As Pentagon leaders figure out how to integrate female service members into direct ground combat units, they have more than 200 years of precedent to fall back on. Women have been on the battlefield since the American Revolution, albeit surreptitiously at times. Before World War II, most of them were nurses or cooks or laundry maids. Others went undercover, disguising themselves as men to serve on the front lines.
Indirect combat and support roles have been open to female service members for decades. In 1974, for example, Barbara Allen Rainey became the U.S. military’s first female pilot. By 2009, 92 percent of specialties were open to service women, according to a Defense Department report for the White House Council on Women and Girls. Women comprise 14 percent of active-duty military members, and more than 280,000 have deployed to Southwest Asia since 2001, according to the Defense figures. About 150 have been killed, and more than 800 have been wounded.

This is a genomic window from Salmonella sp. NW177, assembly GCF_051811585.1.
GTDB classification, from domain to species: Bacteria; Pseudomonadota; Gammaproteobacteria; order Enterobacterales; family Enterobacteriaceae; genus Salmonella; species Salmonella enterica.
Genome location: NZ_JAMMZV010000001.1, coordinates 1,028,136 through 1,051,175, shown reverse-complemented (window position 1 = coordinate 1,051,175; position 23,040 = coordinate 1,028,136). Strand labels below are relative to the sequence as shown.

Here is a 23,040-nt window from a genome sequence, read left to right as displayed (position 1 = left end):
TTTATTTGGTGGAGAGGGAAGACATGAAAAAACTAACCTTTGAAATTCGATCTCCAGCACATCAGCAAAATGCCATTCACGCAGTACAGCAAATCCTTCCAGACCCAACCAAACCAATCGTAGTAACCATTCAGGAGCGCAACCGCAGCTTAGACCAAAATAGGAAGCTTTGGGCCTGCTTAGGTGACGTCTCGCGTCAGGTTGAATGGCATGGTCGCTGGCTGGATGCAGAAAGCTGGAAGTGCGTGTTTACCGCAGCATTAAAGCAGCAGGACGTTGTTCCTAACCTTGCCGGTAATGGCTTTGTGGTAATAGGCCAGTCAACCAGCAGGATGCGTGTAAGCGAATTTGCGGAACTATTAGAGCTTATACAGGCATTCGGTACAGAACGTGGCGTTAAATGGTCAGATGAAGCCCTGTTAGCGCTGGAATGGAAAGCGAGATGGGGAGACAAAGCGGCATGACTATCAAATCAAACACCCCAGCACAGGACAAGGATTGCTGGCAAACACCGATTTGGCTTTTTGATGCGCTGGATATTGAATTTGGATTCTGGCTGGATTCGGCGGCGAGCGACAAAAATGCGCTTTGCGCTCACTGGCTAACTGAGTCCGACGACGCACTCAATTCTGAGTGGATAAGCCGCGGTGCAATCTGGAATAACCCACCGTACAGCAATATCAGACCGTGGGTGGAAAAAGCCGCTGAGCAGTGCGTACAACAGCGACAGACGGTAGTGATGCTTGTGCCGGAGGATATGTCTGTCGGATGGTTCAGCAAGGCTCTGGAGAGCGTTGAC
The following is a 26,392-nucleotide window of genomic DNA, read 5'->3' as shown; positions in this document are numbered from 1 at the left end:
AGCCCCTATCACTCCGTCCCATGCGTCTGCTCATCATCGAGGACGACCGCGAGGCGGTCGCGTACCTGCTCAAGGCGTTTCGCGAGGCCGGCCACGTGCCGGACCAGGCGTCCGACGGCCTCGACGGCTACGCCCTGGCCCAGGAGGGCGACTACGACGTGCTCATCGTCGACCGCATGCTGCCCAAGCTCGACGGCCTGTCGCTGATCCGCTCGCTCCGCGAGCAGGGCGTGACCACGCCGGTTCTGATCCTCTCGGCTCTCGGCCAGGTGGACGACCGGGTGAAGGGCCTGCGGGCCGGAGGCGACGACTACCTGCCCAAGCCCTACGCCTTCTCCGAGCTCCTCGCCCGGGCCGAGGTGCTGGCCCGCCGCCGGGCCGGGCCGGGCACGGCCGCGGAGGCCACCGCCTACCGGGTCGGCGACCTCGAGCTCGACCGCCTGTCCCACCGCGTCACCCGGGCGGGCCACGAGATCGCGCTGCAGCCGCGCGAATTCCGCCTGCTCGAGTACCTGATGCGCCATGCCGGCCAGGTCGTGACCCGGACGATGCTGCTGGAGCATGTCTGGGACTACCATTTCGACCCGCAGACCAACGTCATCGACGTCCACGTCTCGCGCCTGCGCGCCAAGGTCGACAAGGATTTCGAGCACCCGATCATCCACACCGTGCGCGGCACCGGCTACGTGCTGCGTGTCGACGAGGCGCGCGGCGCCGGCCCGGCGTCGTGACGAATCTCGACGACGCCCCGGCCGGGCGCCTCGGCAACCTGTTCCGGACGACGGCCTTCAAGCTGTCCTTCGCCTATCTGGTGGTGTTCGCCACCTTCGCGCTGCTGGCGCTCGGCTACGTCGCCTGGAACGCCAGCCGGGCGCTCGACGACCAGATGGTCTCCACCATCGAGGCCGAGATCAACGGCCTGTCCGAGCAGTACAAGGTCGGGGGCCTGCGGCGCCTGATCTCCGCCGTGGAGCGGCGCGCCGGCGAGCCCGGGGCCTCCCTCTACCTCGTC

The decision to reverse the 1994 Defense policy excluding female service members from direct ground combat units is not without controversy. Some critics say women lack the physical and psychological strength to fight on the front lines, and others believe integrating the genders could exacerbate the military’s troubling record of sexual harassment and assaults. But challengers of the ban say the real danger is precluding women from receiving the same combat training as their male counterparts.
Already more than 90 percent of military jobs are open to women. The Pentagon plans to open new positions in stages after the services review their current structure to determine how and when to integrate combat units. Here’s a look at how military roles for women have evolved through the years.
Caitlin Fairchild and Jodie Morris contributed to this report.